Saturday, December 10, 2011

Party on the Patio

We had a little BBQ last night on the patio.  It was a fun evening, under a beautiful clear sky.  The Christmas lights on the Sonangol building in the background were turned on, adding to the festive feeling.

Here are some additional photos.

Sonangol is the state-owned oil company here in Angola.  They have a beautiful building, with a high-tech sign on top.  They have added this "light sculpture" for the holidays.

Here's a view of the pavillion where we serve the food.  These parties are always "pot-luck", but what makes them fun is everyone brings their supply of treats from home, so there's always something interesting to try.

Friday, September 9, 2011

Lunch with the Team

Our team usually eats lunch together in the cafeteria downstairs.  Today, we ventured out to a small "house restaurant" near the building where we work.  This is a favorite of the local staff, and I was glad they were there to lead the way.  It was about a 5 minute walk from the building, and although the weather is starting to heat up, the days are still quite pleasant.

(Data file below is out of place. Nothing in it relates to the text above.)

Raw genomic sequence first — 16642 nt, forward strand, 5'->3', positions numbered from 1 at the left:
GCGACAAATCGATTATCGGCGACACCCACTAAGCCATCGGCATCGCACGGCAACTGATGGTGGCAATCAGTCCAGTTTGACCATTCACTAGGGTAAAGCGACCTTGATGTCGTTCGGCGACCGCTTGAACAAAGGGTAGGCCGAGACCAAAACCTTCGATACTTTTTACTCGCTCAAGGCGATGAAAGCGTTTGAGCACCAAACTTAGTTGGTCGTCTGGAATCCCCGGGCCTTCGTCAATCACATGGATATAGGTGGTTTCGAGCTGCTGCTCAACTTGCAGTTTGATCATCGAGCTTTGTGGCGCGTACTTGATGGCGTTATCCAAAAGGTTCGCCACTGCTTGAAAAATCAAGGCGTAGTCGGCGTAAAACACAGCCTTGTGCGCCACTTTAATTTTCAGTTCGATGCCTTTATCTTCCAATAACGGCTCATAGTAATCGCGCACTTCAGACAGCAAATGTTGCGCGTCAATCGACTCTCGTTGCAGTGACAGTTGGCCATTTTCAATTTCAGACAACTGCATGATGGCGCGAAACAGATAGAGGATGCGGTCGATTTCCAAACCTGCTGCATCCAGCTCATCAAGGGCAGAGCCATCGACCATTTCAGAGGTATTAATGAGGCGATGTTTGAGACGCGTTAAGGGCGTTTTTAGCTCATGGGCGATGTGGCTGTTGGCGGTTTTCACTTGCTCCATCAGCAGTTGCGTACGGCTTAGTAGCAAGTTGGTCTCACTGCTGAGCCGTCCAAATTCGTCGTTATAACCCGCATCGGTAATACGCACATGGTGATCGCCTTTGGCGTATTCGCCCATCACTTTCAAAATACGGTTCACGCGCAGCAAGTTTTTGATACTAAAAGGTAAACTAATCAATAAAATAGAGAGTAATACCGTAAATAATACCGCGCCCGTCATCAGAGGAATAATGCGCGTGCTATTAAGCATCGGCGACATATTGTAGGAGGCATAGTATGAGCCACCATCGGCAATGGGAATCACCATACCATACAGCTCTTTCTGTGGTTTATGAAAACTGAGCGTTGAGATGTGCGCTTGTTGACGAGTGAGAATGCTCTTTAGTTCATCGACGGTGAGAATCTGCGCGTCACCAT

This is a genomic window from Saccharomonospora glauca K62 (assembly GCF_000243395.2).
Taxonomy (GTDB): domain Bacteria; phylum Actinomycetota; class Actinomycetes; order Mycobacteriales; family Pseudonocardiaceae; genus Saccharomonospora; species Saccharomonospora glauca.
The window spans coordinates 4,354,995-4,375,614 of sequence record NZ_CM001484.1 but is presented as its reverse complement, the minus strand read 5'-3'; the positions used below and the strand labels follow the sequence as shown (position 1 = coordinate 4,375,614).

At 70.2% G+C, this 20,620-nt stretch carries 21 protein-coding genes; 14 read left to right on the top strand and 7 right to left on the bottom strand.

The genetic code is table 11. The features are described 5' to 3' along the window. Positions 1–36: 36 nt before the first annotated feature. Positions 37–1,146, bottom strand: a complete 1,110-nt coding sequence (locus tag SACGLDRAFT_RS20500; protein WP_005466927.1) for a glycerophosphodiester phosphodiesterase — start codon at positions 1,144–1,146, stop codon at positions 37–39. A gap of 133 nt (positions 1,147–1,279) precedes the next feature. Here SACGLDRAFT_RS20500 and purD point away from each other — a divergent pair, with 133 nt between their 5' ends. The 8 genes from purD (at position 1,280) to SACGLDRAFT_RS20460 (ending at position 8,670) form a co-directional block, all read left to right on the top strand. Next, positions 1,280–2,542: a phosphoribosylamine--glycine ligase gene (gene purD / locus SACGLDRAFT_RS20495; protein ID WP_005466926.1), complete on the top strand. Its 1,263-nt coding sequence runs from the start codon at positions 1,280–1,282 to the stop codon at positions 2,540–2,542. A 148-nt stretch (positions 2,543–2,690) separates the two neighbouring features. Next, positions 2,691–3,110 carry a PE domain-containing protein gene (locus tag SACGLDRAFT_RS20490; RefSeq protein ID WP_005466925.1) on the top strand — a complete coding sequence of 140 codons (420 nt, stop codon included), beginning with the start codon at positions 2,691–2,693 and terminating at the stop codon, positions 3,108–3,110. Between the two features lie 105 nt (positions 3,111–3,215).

We walked past the park near our apartment and continued on down the street.  After a few blocks we turned into a small alley that led to another even smaller alley.  There at the end was the Tia Maria restaurant.  The dining room is covered, but outside of what used to be a house.

We found an empty table and looked at the menu.  There were about 6 items on it, none of which looked all that familiar.  Luis, offered to help me order, and we found some grilled chicken, which seemed like a safe bet.  When the waiter took our order, I found out everyone else had ordered the same thing: Funge (pronounced Foonzh), beef in a stew, and beans.

Funge is a national dish here and comes in two main flavors; corn or cassava.  The corn is quite good, and the cassava is quite heavy, bland, and thick.  It is a joke among my team members that they only eat funge on the weekend because it is so heavy and time consuming to make.  The cafeteria serves it on Thursdays, and I think it is a major profit center for them; when you hand your plate to the lady serving up the funge, she starts piling it on.  I think she has been coached to do that because the food in the cafeteria is sold by weight, and funge is definitely the heaviest stuff you can put on a plate.  Yesterday Cesar's plate of funge cost $25!